JOEL - The wearing of a beard has sometimes been associated with the perception that a person is covering his face because he has has something to hide. I suppose that is partly why missionaries are asked not to have them now. They don't want to give anyone the slightest possible impression that they are hiding something and they want to be assured of the clean-cut look. A few decades ago I believe men were asked to shave off their beards before they could go to the temple.
According to Bishop Victor L. Brown in April 1977:
"President Lee on several occasions gave wise counsel with respect to following the living prophet." President Brown then quotes President Harold B. Lee's story of a woman who wrote,
"Tomorrow my husband will shave off his long, full beard. Because of the request of the stake president and your direction in the Priesthood Bulletin, he must not have the appearance of evil or rebellion if he is to get a recommend to go to the temple." Then President Lee responded to the letter,
"Now, in your letter you tell me that you are saddened because with the shaving off of the beard and the cutting of the hair, which, to you, made your husband appear as the prophets Moses and Jacob, he would no longer bear that resemblance. I wonder if you might not be wiser to think of following the appearance of the prophets of today. President David O. McKay had no beard or long hair; neither did President Joseph Fielding Smith; and neither does your humble servant whom you have acknowledged as the Lord's prophet.
Why is it that you want your husband to look like Moses and Jacob, rather than to look like the modern prophets to whom you are expressing allegiance? "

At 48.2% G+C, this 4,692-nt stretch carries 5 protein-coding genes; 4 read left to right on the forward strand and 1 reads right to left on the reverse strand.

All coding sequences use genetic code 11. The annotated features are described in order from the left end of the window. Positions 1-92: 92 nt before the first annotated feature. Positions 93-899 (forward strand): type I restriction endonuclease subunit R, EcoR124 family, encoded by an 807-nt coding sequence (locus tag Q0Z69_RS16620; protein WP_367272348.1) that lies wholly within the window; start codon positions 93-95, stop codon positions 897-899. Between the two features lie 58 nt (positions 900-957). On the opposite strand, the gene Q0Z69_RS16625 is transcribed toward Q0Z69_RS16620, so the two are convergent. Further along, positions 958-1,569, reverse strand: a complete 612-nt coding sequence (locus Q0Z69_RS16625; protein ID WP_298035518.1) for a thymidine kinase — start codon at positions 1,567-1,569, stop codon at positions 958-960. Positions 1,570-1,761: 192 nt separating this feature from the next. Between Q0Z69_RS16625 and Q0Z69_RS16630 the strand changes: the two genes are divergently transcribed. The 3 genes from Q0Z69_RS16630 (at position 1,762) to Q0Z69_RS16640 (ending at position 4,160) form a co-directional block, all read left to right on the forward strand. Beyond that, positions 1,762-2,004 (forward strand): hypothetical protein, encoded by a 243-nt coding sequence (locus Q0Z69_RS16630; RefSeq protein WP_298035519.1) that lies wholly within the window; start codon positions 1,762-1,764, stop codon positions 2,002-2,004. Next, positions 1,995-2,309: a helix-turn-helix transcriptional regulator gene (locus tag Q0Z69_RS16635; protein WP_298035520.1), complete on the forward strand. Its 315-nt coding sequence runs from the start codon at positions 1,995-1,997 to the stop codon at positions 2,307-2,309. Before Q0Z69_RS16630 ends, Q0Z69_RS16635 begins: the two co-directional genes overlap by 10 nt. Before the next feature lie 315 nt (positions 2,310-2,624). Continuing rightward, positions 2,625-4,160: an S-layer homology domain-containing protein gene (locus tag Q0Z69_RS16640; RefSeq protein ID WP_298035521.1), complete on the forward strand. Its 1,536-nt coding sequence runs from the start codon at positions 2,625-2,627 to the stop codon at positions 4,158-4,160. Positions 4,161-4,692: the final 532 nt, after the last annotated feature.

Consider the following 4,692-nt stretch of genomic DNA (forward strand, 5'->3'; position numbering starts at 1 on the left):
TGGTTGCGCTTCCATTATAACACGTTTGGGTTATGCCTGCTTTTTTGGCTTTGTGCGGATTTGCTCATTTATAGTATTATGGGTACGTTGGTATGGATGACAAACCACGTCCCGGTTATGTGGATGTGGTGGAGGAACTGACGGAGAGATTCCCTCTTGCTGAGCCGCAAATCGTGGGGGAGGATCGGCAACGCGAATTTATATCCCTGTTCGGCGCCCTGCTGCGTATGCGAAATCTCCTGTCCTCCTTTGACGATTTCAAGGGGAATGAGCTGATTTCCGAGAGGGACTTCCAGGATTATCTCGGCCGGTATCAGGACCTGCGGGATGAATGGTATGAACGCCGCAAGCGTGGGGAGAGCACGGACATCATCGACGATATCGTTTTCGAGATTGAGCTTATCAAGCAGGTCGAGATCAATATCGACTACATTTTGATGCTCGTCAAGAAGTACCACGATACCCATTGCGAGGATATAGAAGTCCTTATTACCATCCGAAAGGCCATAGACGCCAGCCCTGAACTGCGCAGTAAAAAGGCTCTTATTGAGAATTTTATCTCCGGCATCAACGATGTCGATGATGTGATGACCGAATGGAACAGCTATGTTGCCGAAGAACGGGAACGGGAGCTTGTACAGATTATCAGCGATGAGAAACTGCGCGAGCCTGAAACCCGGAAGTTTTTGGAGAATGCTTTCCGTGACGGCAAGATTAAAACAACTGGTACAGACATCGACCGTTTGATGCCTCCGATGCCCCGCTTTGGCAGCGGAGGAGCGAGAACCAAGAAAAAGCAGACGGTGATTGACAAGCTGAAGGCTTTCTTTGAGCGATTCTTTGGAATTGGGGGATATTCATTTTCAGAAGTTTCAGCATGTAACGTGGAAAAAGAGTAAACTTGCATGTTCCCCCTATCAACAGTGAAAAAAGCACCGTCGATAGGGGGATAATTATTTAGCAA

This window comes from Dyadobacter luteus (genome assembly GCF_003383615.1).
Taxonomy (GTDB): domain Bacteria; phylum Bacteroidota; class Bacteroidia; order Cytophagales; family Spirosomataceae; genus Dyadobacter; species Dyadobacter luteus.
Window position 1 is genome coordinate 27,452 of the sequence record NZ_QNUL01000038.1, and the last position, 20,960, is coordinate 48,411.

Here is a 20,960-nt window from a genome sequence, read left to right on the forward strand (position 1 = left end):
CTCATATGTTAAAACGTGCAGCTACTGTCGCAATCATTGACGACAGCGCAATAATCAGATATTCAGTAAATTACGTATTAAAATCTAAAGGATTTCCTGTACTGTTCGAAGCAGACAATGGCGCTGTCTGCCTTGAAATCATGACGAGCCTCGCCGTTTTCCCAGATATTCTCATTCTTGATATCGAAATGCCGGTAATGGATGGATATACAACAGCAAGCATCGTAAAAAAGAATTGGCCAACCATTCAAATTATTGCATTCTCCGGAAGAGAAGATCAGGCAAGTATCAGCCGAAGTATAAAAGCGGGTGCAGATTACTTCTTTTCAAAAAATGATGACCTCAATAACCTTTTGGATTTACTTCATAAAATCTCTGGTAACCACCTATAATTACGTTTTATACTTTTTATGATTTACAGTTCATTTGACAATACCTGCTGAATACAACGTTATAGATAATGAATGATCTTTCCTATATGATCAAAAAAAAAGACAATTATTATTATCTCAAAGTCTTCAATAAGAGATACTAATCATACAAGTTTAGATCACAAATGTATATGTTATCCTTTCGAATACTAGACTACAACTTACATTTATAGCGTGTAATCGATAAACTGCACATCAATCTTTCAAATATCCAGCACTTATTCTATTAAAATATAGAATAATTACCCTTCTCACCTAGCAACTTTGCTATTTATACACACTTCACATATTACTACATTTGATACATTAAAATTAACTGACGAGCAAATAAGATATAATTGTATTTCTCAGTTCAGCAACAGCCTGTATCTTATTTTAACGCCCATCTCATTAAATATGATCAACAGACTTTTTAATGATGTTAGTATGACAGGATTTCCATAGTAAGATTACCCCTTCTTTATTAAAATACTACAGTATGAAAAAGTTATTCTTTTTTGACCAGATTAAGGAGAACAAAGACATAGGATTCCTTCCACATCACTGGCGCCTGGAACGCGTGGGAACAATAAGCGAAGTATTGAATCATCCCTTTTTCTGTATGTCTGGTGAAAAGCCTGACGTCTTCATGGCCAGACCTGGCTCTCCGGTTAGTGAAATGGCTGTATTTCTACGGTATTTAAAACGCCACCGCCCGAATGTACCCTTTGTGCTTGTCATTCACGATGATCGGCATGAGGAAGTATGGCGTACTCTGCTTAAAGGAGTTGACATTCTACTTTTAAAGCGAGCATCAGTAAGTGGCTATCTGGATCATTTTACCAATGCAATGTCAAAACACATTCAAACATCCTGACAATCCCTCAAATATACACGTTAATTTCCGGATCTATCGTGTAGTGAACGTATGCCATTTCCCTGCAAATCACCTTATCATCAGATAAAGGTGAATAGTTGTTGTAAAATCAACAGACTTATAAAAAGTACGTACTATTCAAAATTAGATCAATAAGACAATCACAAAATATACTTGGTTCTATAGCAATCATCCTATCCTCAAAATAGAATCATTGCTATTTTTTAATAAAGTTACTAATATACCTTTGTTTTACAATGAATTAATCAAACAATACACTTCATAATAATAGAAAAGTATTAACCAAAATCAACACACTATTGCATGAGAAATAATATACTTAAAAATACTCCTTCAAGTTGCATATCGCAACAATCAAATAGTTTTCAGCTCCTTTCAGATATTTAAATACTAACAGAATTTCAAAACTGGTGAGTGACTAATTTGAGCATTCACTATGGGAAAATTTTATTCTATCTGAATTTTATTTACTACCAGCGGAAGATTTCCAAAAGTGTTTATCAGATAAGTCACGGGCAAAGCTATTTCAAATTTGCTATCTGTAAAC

Here's something Elder Marvin J. Ashton said in October 1976:
"Generally the cover or jacket of a book is designed to sell what is inside. We will not have to die to be judged by the cover of the book of life. To those who would say, "It's what you really are inside that counts, not the length of the hair or beard," I would say, "If this is true, and I agree it is, why run the risk of looking like something you're not?"
This is all I could find on anything that church leaders have said about it.
Of course these quotes were 25 years ago. I do not know of any such restrictions now. In fact, a counselor in my own ward bishopric sports a gotee and looks really good in it. And he goes to the temple quite often.
I believe a lot of it has to do with how the general public perceives a person who is wearing a beard at a given time or in a specific culture. In some peoples minds the gotee reminds them of evil because paintings of Satan have often shown him sporting a gotee. Also, it has often been used as an identifier of the bad guy in movies and TV shows.
Personally, I see nothing wrong with wearing a beard. However, it may take a little longer for a few people to get past the first impression and see the man for who he really is; as in the case with the man you are refering to. He probably should not let the beard get too long though, when you consider the following scripture:
"And I went out after him, and smote him, and delivered [it] out of his mouth: and when he arose against me, I caught [him] by his beard, and smote him, and slew him." (1 Samuel 17:35)
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